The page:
BLS Records Show College Graduates Flock to Right to Work States

States Seeking a ‘Brain Gain’ Should Bar Compulsory Union Dues

The nine states with the greatest 2000-2010 gains in their college-educated adult populations all protect the Right to Work. Of the nine states with the smallest gains, only Hurricane Katrina-devastated Louisiana does so.
(Source:  November-December 2011 National Right to Work Committee Newsletter)

Federal data on the American workforce and employment and unemployment rates show that, even with our country struggling through the most severe recession in decades and a so-far anemic recovery, employer demand for college-educated employees has continued to rise at a surprisingly rapid clip.

From 2000 to 2010, the total population of the U.S., aged 25 and over, grew by 12.1%, but the number of people in that age bracket with at least a bachelor’s degree grew by 29.3%.

And in October 2011, according to the U.S. Bureau of Labor Statistics, the labor force participation rate for civilians aged 25 or older with one or more higher-education degrees was 76.4% (not seasonally adjusted), barely lower than it was before the recession started.

That same month, the nationwide unemployment rate for the pool of 47.3 million college-educated adults 25 or over was just 4.2%, well under half the average for the workforce as a whole.

The bottom-line significance of these data is that employers across the country typically have more difficulty finding a qualified college-educated person to fill a position than a college-educated person has finding a good job.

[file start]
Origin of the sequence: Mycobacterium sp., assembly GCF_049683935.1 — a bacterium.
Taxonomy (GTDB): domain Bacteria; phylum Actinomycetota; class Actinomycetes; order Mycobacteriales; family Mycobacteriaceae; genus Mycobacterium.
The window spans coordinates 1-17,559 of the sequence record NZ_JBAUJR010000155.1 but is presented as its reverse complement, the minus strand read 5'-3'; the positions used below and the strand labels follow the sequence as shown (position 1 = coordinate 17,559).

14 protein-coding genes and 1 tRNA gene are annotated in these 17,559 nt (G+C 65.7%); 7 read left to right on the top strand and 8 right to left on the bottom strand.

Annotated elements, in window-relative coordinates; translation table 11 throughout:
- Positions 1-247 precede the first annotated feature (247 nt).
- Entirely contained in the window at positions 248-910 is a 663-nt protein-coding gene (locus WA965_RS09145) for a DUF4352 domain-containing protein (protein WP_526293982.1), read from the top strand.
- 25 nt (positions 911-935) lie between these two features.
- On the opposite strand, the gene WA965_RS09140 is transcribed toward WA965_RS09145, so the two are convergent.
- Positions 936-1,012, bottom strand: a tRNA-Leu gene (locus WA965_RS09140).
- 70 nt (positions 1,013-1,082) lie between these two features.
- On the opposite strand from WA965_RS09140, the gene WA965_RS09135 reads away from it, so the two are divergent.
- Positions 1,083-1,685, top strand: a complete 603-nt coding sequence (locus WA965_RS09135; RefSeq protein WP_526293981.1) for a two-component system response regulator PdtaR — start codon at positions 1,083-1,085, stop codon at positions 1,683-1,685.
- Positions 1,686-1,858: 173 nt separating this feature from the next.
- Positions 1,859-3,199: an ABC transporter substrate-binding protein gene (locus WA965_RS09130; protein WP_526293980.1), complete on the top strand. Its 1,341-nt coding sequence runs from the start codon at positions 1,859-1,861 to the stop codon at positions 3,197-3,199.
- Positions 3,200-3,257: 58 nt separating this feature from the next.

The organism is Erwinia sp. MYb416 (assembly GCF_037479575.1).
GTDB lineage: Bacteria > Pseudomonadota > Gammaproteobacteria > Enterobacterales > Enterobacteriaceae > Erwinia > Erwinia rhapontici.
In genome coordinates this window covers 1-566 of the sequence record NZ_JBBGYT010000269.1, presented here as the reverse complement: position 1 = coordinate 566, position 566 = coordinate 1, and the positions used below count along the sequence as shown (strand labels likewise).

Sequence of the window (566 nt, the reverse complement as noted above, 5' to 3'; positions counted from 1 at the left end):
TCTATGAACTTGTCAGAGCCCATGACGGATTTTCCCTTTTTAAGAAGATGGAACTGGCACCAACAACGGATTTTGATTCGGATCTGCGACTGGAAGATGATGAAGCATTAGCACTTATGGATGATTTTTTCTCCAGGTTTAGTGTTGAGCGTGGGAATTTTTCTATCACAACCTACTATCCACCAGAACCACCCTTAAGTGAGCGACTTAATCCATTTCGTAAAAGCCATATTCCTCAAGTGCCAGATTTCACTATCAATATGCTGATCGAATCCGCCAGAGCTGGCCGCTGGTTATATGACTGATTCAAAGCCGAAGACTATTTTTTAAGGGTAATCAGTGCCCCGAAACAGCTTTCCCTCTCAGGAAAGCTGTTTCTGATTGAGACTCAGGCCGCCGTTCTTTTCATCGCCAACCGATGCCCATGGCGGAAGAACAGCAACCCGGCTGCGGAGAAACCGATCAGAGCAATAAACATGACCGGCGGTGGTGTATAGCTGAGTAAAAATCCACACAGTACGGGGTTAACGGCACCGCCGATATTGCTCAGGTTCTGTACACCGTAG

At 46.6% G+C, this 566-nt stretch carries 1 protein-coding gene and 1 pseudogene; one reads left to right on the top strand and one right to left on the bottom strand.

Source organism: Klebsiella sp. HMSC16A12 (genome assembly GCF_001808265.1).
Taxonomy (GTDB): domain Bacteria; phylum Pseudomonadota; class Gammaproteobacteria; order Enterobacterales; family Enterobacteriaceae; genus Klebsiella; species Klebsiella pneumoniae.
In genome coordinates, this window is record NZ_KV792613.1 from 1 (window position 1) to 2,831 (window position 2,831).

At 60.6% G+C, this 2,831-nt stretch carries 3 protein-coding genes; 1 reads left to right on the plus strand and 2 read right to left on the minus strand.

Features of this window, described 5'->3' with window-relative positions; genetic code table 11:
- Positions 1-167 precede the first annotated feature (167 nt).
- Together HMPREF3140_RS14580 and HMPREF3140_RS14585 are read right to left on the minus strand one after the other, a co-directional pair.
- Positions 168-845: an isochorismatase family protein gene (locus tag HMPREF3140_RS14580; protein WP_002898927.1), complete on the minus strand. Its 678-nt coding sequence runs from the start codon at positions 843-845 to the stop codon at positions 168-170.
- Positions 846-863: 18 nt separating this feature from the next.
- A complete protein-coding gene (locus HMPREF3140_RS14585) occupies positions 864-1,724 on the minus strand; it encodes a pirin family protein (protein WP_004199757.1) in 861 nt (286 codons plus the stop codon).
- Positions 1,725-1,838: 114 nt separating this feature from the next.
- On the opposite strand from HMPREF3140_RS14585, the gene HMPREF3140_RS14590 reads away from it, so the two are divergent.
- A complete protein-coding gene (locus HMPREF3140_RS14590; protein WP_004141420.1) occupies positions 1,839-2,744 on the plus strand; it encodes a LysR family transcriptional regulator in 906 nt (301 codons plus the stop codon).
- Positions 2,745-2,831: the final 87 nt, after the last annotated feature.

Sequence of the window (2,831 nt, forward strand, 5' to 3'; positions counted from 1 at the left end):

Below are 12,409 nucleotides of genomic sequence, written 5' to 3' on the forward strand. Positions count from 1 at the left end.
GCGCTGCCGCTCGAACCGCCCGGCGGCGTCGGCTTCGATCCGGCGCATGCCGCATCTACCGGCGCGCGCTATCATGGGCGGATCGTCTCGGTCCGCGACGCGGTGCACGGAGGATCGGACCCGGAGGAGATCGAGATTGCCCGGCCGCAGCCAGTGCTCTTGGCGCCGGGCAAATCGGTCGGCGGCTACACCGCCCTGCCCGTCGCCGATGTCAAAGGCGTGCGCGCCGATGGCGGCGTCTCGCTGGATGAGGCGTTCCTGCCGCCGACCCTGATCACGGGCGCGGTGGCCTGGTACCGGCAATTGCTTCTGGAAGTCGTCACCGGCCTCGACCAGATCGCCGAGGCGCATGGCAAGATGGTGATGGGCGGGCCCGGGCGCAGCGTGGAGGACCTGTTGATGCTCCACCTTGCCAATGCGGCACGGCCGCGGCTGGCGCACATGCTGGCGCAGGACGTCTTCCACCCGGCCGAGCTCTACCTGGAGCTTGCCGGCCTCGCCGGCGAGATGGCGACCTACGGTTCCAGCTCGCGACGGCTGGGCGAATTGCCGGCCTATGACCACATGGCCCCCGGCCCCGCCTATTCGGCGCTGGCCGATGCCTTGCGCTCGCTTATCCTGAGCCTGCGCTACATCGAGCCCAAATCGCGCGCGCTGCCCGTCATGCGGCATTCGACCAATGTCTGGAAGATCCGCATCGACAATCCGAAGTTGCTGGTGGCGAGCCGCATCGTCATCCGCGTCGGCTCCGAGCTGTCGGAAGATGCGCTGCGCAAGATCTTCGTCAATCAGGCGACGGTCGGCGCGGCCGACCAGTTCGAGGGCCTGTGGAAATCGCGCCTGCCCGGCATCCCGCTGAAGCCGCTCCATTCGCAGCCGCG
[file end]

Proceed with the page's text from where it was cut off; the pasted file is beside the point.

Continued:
Of course, not everyone who holds a bachelor’s degree and is in the work force is doing well economically. But generally speaking there is still a “seller’s market” for college-educated labor in America today.

Furthermore, many businesses that sustain large numbers of jobs for people with associate’s degrees, high school diplomas, or less education also require a substantial number of college-educated people to operate smoothly.

Therefore, the rate at which a state is gaining college-educated people, relative to the national average, is in itself a good indication of how successful the state is in creating and retaining good jobs.

‘Highly Educated Employees, Like Other Employees, Benefit From Right to Work Laws’

The nine states with the highest percentage growth in their college-educated adult populations over the past decade (see the left column of the table accompanying this article) are located in the Southeastern, Southwestern, Plains, and Rocky Mountains regions of America. And they are culturally as well as regionally diverse.

What these states have in common is that they all have on the books Right to Work laws that make it illegal to force employees to join or pay dues or fees to an unwanted union as a condition of employment.

On the other hand, states without Right to Work protections for employees dominate the ranks of the laggards in increasing their college-educated populations (see the accompanying table’s right column).

Excluding the special case of Louisiana, which lost large numbers of college-educated and other residents after being devastated by Hurricane Katrina in 2005, all of the nine worst performers were forced-dues states.

“The simple fact is, highly educated employees, like other employees, benefit from Right to Work laws,” noted Matthew Leen, vice president of the National Right to Work Committee.

“Employees of all kinds prefer to live in Right to Work states when they can because living costs are lower and real incomes are higher.”

Policymakers Should Pay Heed to Data

Mr. Leen elaborated: “For example, a study by Dr. Barry Poulson, past president of the North American Economics and Finance Association, found that the average household income in Right to Work states, adjusted for interstate differences in cost of living, was more than $4250 higher than the average in forced-unionism states.

“The fact that real household incomes have over the years repeatedly been shown to be higher in Right to Work states than in non-Right to Work states is no coincidence.

“Where forced union dues are legal, union bosses use their power to disrupt labor markets, jack up costs, and bankroll Tax & Spend, regulation-happy state legislators and governors.

“The data clearly show forced-unionism states seeking a ‘brain gain’ should pass Right to Work laws. Policymakers should pay heed.”